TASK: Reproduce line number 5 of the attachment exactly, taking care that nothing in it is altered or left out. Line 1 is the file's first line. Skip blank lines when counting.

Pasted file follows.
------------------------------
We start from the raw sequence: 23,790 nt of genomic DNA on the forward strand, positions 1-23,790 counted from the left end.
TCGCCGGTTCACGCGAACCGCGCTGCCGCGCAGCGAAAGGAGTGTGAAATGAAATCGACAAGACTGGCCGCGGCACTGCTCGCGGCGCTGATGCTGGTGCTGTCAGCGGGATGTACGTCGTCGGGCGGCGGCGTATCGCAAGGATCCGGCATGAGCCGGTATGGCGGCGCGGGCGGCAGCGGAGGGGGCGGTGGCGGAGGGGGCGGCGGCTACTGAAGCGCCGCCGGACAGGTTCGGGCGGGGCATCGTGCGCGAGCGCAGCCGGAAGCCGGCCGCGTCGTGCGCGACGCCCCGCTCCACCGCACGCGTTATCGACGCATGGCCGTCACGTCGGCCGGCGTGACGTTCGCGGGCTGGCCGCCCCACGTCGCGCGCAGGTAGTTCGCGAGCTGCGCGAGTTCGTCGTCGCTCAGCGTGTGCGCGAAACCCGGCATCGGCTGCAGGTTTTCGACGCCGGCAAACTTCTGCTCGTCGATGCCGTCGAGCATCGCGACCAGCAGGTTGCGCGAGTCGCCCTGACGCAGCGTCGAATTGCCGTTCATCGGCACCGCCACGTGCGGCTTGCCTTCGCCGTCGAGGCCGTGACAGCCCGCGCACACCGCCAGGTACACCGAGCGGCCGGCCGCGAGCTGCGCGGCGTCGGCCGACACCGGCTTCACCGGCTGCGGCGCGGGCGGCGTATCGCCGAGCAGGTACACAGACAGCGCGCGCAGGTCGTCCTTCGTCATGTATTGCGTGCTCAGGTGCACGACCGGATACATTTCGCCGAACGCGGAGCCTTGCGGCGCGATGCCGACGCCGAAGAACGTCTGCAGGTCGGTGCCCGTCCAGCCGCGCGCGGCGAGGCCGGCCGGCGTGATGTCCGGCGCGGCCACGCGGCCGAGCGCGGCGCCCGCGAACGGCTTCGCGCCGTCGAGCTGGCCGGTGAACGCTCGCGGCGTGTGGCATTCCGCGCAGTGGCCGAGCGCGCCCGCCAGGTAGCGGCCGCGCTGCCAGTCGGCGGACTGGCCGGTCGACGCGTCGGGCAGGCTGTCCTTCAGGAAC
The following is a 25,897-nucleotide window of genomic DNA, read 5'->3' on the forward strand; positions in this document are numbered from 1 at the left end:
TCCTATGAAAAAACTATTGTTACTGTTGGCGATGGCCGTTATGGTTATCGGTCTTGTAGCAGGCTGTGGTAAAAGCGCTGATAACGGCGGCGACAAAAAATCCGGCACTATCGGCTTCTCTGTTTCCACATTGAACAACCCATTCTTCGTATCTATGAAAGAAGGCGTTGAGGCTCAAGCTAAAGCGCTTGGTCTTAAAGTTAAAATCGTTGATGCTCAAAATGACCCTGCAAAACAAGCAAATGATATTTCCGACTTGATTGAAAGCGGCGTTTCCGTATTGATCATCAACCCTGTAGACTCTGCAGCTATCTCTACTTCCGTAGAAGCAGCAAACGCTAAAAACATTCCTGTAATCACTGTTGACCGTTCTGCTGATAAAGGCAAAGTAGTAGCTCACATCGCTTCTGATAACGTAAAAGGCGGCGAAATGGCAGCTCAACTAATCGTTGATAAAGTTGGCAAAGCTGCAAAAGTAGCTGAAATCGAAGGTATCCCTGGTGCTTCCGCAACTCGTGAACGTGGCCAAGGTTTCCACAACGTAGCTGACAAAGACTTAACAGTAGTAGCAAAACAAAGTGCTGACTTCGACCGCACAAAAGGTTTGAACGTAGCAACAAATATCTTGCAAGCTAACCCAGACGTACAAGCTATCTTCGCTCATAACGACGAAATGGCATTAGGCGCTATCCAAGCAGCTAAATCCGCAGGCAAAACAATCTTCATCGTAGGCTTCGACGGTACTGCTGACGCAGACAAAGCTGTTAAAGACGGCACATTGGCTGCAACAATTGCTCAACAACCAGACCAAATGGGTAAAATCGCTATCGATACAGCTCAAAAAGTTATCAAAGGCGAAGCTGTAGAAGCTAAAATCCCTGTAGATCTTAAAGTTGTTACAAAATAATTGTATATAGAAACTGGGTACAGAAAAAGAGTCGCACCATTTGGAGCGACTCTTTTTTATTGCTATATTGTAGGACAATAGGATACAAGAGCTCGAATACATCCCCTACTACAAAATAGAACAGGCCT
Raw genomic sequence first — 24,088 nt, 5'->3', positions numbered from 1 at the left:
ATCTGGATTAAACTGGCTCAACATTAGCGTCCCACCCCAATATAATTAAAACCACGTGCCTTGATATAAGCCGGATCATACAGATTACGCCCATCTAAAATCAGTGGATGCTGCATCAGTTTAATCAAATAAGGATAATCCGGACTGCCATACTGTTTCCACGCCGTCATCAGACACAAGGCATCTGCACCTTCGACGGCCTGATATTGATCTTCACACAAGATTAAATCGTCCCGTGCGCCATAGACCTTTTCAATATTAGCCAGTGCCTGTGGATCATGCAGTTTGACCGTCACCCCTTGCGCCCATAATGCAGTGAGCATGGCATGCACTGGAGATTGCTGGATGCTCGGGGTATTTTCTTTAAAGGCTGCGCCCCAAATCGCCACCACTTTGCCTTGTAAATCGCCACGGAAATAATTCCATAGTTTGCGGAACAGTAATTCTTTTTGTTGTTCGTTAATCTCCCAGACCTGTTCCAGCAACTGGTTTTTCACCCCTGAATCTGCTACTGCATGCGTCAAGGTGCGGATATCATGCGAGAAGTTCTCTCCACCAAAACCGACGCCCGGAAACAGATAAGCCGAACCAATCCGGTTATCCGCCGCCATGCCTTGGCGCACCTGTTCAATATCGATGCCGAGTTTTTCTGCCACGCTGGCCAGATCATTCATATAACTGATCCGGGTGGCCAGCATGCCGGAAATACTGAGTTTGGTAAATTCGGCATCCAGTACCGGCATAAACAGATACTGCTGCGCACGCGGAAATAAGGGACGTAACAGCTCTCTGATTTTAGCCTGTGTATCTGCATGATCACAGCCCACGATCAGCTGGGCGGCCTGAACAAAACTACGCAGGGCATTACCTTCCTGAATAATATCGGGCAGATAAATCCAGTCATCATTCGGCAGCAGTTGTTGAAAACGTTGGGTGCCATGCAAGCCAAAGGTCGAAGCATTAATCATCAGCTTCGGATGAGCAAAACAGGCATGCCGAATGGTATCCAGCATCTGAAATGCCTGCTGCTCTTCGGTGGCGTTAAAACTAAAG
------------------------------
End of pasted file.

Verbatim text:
Raw genomic sequence first — 24,088 nt, 5'->3', positions numbered from 1 at the left: